LESLIE: Helen in Arizona is on the line with a question about some bubbling paint. What is going on?
HELEN: I had my – the exterior of my home painted last summer. And the painter had power-washed it. Came back in a couple of days – a day or two – and actually did the painting. And it was about two months after that, I happened to notice little bubbles appearing under the paint. And I presume that’s because there’s water under that paint.
TOM: Not necessarily. What you have is an adhesion issue. So the paint’s not sticking to the wood siding or the substrate, whatever it is. This is a wood-sided house?
HELEN: Yeah, it’s a manufactured home, yes.
TOM: OK. Do you know if your painter applied a primer? Or did he just put the topcoat paint on?
HELEN: I’m trying to think if my paint did have primer in it.
TOM: Well, it wouldn’t have it in it; it would be a second coat. See, the right procedure would have been to scrape or pressure-wash – as he did, in this case – to get rid of the loose paint, algae or mildew and so on, let it dry and then prime it.
TOM: Because primer is what makes the paint stick. Now, if he didn’t prime it and the paint’s separating after two months, that’s a big problem. And it’s a problem for your painter because he did something wrong. There’s no way that paint should be failing after two months.
HELEN: I had it painted the fall prior and the person did a terrible job. And so, I decided to change colors and have it done again.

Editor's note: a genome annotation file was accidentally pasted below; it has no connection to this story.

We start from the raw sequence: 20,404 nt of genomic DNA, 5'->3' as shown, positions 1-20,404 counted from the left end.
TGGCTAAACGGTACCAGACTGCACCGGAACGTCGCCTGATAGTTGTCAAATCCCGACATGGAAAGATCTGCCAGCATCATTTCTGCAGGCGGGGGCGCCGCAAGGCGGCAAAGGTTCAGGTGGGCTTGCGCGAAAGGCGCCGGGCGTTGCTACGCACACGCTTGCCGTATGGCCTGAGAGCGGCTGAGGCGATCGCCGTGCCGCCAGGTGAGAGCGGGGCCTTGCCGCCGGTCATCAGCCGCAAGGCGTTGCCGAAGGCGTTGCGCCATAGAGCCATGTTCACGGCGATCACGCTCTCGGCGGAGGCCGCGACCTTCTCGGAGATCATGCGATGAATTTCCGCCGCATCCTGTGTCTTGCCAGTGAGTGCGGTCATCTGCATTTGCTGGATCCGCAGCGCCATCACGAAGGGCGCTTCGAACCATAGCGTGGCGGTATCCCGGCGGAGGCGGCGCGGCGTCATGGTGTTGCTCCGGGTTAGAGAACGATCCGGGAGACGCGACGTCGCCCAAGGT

TOM: The new painter – the guy who does it accepts the condition of the house. So, if the first guy made any mistakes, then the second guy’s job is to correct those mistakes so that his work looks good.
HELEN: But there was no bubbling after the first paint job.
TOM: OK. I heard you on that. But OK, no matter what was there before, you need to make sure that the house was not only cleaned and loose paint removed but primed. Because at some point, you’re going to – you can’t keep putting layers upon layers of paint and expect every one to stick to the one before it.
Primer is the glue that makes the paint stick. And if he did not prime – and I think that’s probably a good reason that this paint is failing. Two days in warm weather should probably have been enough to deal with any moisture from the pressure-washing. Heck, it’s not much more than just a heavy rainfall. So, I think what you need to do is to contact that painter and have them back and have a discussion as to why your paint’s failing after a short period of time. It absolutely should not be happening.